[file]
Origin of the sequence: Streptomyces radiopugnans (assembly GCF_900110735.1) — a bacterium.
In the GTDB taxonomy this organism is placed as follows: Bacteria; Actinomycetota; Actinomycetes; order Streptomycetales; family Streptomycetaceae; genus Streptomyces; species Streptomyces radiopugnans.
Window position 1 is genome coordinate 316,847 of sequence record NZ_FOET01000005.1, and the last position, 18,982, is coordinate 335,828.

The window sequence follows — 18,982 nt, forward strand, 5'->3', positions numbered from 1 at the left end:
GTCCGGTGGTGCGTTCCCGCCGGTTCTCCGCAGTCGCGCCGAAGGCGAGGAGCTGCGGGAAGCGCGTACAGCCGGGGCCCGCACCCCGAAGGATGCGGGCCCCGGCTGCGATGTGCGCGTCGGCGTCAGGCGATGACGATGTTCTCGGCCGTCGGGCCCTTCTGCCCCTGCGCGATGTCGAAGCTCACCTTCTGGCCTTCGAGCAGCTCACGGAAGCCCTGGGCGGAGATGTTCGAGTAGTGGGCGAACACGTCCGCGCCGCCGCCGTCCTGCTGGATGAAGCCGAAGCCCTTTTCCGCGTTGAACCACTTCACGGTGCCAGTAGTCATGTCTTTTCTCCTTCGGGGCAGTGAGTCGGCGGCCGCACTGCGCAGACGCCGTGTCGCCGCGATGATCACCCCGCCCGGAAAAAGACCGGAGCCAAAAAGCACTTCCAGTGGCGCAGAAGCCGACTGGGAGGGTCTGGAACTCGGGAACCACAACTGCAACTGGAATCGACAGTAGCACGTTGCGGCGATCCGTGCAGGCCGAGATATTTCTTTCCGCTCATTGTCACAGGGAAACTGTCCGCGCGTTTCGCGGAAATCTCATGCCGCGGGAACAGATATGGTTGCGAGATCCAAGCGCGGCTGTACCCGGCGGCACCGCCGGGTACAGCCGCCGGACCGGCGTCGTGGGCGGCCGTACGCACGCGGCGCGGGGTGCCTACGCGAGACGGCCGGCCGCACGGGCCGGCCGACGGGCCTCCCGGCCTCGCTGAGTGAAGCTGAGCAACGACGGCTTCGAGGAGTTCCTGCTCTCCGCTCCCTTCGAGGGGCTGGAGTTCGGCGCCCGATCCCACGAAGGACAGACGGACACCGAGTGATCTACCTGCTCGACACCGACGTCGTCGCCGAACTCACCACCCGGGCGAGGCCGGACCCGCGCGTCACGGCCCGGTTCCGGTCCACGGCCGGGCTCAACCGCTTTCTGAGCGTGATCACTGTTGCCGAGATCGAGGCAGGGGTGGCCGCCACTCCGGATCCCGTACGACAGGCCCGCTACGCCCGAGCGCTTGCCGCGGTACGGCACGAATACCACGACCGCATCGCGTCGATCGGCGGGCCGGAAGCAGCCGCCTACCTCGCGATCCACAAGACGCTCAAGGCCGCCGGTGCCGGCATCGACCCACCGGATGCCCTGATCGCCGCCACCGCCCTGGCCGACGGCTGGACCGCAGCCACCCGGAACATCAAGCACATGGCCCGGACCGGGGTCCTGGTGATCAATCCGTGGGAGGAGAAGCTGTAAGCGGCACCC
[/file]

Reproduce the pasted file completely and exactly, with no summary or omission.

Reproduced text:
Origin of the sequence: Streptomyces radiopugnans (assembly GCF_900110735.1) — a bacterium.
In the GTDB taxonomy this organism is placed as follows: Bacteria; Actinomycetota; Actinomycetes; order Streptomycetales; family Streptomycetaceae; genus Streptomyces; species Streptomyces radiopugnans.
Window position 1 is genome coordinate 316,847 of sequence record NZ_FOET01000005.1, and the last position, 18,982, is coordinate 335,828.

The window sequence follows — 18,982 nt, forward strand, 5'->3', positions numbered from 1 at the left end:
GTCCGGTGGTGCGTTCCCGCCGGTTCTCCGCAGTCGCGCCGAAGGCGAGGAGCTGCGGGAAGCGCGTACAGCCGGGGCCCGCACCCCGAAGGATGCGGGCCCCGGCTGCGATGTGCGCGTCGGCGTCAGGCGATGACGATGTTCTCGGCCGTCGGGCCCTTCTGCCCCTGCGCGATGTCGAAGCTCACCTTCTGGCCTTCGAGCAGCTCACGGAAGCCCTGGGCGGAGATGTTCGAGTAGTGGGCGAACACGTCCGCGCCGCCGCCGTCCTGCTGGATGAAGCCGAAGCCCTTTTCCGCGTTGAACCACTTCACGGTGCCAGTAGTCATGTCTTTTCTCCTTCGGGGCAGTGAGTCGGCGGCCGCACTGCGCAGACGCCGTGTCGCCGCGATGATCACCCCGCCCGGAAAAAGACCGGAGCCAAAAAGCACTTCCAGTGGCGCAGAAGCCGACTGGGAGGGTCTGGAACTCGGGAACCACAACTGCAACTGGAATCGACAGTAGCACGTTGCGGCGATCCGTGCAGGCCGAGATATTTCTTTCCGCTCATTGTCACAGGGAAACTGTCCGCGCGTTTCGCGGAAATCTCATGCCGCGGGAACAGATATGGTTGCGAGATCCAAGCGCGGCTGTACCCGGCGGCACCGCCGGGTACAGCCGCCGGACCGGCGTCGTGGGCGGCCGTACGCACGCGGCGCGGGGTGCCTACGCGAGACGGCCGGCCGCACGGGCCGGCCGACGGGCCTCCCGGCCTCGCTGAGTGAAGCTGAGCAACGACGGCTTCGAGGAGTTCCTGCTCTCCGCTCCCTTCGAGGGGCTGGAGTTCGGCGCCCGATCCCACGAAGGACAGACGGACACCGAGTGATCTACCTGCTCGACACCGACGTCGTCGCCGAACTCACCACCCGGGCGAGGCCGGACCCGCGCGTCACGGCCCGGTTCCGGTCCACGGCCGGGCTCAACCGCTTTCTGAGCGTGATCACTGTTGCCGAGATCGAGGCAGGGGTGGCCGCCACTCCGGATCCCGTACGACAGGCCCGCTACGCCCGAGCGCTTGCCGCGGTACGGCACGAATACCACGACCGCATCGCGTCGATCGGCGGGCCGGAAGCAGCCGCCTACCTCGCGATCCACAAGACGCTCAAGGCCGCCGGTGCCGGCATCGACCCACCGGATGCCCTGATCGCCGCCACCGCCCTGGCCGACGGCTGGACCGCAGCCACCCGGAACATCAAGCACATGGCCCGGACCGGGGTCCTGGTGATCAATCCGTGGGAGGAGAAGCTGTAAGCGGCACCC